(Ahem. Allow me to quantify that statement. When we settle down in bed each night, we have an episode running to lull us to sleep. If we nod off before we reach the end, we listen to the second half the following night, and so on). This is not to suggest that the show is soporific – anything but. It’s endlessly fascinating. But those four voices are now an integral part of our lives.

So here we are at the King’s Theatre and it’s clear from the get-go that a lot of other people like NSTAAF – the place is rammed. The show is divided into two sections. The first half has the team taking turns to deliver a presentation about potential ways in which the podcast might develop in the future. It’s good-natured if undemanding stuff, with James Harkin’s reimagined Shark Song the best of the bunch. (Little known fact: Harkin was working as an accountant in a Portakabin in Eccles when Dan and producer John Lloyd lured him to London to join the QI team.)

But of course, it’s the second half of the show that provides the main course – the recording of a live podcast with the team contributing their meticulously researched collection of weird facts. It’s great to have the opportunity to watch them at work. Obviously, the foursome have been doing this for quite a while now and it’s immediately apparent that what makes this work so well is that their four very disparate personalities slot seamlessly together to create the whole – so there’s Dan’s puppyish enthusiasm, Anna’s witty cynicism, Andy’s droll wisecracks and James’ uncanny ability to locate a pun in just about any material he’s offered. Put them together and it’s little wonder that the show has generated such a faithful following.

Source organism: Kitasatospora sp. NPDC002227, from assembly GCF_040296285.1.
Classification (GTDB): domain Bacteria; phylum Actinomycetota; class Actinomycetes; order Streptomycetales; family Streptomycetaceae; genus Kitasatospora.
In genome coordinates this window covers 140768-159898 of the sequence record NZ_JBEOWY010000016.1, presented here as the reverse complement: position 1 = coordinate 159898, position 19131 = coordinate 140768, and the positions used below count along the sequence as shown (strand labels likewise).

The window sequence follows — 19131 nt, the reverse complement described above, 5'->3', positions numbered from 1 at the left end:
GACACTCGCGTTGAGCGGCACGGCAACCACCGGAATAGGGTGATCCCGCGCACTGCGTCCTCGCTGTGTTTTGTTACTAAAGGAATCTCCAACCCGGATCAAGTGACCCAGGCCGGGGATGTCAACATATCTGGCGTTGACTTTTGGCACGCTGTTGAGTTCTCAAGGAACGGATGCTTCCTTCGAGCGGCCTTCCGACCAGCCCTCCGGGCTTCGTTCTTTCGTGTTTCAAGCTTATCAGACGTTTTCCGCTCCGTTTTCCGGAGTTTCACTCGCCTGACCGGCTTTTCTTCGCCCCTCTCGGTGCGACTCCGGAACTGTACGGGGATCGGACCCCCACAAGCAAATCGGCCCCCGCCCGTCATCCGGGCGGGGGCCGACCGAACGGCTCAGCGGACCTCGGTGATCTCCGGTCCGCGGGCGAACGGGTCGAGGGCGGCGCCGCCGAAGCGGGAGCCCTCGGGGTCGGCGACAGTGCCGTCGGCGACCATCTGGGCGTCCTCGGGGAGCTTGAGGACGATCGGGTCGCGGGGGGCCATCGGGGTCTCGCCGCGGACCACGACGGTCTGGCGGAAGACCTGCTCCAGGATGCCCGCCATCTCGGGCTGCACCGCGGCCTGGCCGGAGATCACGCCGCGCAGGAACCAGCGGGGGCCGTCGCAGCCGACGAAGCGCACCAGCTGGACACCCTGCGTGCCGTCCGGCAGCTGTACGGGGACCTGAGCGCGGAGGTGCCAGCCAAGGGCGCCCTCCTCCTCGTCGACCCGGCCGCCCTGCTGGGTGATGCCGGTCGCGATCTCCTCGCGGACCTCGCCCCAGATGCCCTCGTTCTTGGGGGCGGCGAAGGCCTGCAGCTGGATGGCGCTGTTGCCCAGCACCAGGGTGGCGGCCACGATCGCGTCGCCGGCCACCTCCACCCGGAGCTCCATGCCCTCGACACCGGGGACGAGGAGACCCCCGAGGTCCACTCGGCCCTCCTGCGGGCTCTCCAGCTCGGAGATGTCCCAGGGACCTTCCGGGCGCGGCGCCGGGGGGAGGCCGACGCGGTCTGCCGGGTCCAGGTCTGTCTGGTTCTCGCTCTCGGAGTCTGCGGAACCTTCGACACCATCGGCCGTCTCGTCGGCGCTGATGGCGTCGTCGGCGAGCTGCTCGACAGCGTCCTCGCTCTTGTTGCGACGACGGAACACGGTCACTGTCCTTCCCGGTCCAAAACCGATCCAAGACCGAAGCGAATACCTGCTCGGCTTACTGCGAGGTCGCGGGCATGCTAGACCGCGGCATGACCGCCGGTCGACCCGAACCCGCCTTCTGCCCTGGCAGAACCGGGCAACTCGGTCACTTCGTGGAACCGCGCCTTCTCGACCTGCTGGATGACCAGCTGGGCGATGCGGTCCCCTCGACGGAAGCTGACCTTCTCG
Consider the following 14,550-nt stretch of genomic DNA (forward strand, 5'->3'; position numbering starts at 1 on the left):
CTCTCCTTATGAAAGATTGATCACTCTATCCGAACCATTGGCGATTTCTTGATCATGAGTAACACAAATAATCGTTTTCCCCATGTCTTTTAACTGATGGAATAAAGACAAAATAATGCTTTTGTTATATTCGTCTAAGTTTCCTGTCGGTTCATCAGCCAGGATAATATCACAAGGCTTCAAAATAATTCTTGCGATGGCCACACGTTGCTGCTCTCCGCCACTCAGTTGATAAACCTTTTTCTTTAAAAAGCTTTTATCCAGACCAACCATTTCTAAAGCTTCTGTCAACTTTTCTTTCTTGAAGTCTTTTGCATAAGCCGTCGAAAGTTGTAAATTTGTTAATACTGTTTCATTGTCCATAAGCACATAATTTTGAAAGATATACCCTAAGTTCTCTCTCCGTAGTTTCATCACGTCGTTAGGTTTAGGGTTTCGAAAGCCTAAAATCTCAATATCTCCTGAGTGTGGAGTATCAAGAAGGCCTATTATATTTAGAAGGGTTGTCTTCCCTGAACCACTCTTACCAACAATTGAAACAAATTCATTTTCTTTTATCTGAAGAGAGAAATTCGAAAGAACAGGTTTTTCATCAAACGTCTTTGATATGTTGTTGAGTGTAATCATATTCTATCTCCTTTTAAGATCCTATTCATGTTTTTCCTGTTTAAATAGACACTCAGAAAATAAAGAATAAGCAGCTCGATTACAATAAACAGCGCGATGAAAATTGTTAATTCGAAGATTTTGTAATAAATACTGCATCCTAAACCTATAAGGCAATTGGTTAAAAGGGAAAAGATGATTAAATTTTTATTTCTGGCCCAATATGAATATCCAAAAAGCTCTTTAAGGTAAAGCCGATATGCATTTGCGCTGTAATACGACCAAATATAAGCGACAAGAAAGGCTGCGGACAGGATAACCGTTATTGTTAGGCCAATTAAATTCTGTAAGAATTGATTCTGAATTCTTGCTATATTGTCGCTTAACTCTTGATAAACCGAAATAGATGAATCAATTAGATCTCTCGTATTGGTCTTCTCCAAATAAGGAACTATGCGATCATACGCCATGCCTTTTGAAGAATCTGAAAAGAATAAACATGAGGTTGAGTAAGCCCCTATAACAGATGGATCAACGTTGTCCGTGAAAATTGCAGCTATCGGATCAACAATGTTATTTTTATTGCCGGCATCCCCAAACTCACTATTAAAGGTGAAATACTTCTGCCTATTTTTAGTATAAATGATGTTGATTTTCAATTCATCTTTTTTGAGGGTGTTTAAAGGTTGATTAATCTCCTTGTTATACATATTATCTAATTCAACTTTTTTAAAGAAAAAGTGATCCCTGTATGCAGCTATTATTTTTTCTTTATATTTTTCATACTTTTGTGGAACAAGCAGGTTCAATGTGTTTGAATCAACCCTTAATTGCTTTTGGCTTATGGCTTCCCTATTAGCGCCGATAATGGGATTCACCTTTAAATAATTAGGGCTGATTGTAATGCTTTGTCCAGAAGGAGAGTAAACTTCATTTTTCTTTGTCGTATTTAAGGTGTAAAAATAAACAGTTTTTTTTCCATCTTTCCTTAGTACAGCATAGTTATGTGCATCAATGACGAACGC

As we leave the theatre we spot them at a signing table, besieged by legions of ardent fans, clearly destined to be there for hours after the event. And later that night, what podcast do we choose to drift off to?

Take a wild guess.

4.5 stars

Philip Caveney

The Spotty Bag Shop

17/02/19

Old Market Place, Banff

We’re in Aberdeenshire for the weekend because Philip’s visiting a school here tomorrow. We’re staying in a beautiful converted barn in Fordyce: it’s luxuriously appointed and has a stunning view of the coast. But although Fordyce is undoubtedly a lovely place – all winding streets and historic buildings, it’s tiny, and we saw it all yesterday. So today, we decide, we’ll head into Banff, and investigate what the seaside town has to offer.

A quick Google search informs us that there’s an aquarium in nearby Macduff, so we go there first and, after we’ve enjoyed the sea life, the helpful young receptionist answers our request for ‘somewhere good for lunch’ with four words we’re really not expecting to hear. “The Spotty Bag Shop,” he says.